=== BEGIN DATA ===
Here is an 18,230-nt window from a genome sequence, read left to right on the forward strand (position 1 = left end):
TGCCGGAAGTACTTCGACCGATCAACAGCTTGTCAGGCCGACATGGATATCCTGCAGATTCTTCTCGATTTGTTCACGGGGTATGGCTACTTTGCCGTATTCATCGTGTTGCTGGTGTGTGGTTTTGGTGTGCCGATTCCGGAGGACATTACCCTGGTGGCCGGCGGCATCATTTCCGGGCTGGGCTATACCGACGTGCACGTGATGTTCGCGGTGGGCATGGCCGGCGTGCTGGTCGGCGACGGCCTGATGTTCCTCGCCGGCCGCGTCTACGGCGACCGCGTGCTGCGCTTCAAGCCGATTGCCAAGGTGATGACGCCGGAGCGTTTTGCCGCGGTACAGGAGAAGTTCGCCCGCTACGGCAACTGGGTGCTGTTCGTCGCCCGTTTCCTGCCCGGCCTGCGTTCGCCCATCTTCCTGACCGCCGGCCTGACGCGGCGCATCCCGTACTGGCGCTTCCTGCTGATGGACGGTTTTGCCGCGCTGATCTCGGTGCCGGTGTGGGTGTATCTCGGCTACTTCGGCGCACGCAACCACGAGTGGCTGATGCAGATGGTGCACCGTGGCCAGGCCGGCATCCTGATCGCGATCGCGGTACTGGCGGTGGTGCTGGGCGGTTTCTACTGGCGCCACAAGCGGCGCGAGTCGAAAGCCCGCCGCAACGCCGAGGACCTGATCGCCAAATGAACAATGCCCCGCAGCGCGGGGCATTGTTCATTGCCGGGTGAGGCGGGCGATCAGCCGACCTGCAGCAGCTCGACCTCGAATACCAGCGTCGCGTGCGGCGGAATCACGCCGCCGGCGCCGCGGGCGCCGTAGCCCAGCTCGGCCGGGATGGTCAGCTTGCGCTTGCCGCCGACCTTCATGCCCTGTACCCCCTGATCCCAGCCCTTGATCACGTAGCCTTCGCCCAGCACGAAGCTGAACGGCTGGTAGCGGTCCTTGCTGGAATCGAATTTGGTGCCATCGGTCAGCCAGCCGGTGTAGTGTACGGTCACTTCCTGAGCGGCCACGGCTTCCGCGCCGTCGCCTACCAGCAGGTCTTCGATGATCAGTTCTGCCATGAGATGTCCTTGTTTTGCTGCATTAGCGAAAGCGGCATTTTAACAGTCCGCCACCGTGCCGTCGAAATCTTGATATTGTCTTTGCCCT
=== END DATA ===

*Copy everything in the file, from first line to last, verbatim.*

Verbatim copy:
Here is an 18,230-nt window from a genome sequence, read left to right on the forward strand (position 1 = left end):
TGCCGGAAGTACTTCGACCGATCAACAGCTTGTCAGGCCGACATGGATATCCTGCAGATTCTTCTCGATTTGTTCACGGGGTATGGCTACTTTGCCGTATTCATCGTGTTGCTGGTGTGTGGTTTTGGTGTGCCGATTCCGGAGGACATTACCCTGGTGGCCGGCGGCATCATTTCCGGGCTGGGCTATACCGACGTGCACGTGATGTTCGCGGTGGGCATGGCCGGCGTGCTGGTCGGCGACGGCCTGATGTTCCTCGCCGGCCGCGTCTACGGCGACCGCGTGCTGCGCTTCAAGCCGATTGCCAAGGTGATGACGCCGGAGCGTTTTGCCGCGGTACAGGAGAAGTTCGCCCGCTACGGCAACTGGGTGCTGTTCGTCGCCCGTTTCCTGCCCGGCCTGCGTTCGCCCATCTTCCTGACCGCCGGCCTGACGCGGCGCATCCCGTACTGGCGCTTCCTGCTGATGGACGGTTTTGCCGCGCTGATCTCGGTGCCGGTGTGGGTGTATCTCGGCTACTTCGGCGCACGCAACCACGAGTGGCTGATGCAGATGGTGCACCGTGGCCAGGCCGGCATCCTGATCGCGATCGCGGTACTGGCGGTGGTGCTGGGCGGTTTCTACTGGCGCCACAAGCGGCGCGAGTCGAAAGCCCGCCGCAACGCCGAGGACCTGATCGCCAAATGAACAATGCCCCGCAGCGCGGGGCATTGTTCATTGCCGGGTGAGGCGGGCGATCAGCCGACCTGCAGCAGCTCGACCTCGAATACCAGCGTCGCGTGCGGCGGAATCACGCCGCCGGCGCCGCGGGCGCCGTAGCCCAGCTCGGCCGGGATGGTCAGCTTGCGCTTGCCGCCGACCTTCATGCCCTGTACCCCCTGATCCCAGCCCTTGATCACGTAGCCTTCGCCCAGCACGAAGCTGAACGGCTGGTAGCGGTCCTTGCTGGAATCGAATTTGGTGCCATCGGTCAGCCAGCCGGTGTAGTGTACGGTCACTTCCTGAGCGGCCACGGCTTCCGCGCCGTCGCCTACCAGCAGGTCTTCGATGATCAGTTCTGCCATGAGATGTCCTTGTTTTGCTGCATTAGCGAAAGCGGCATTTTAACAGTCCGCCACCGTGCCGTCGAAATCTTGATATTGTCTTTGCCCT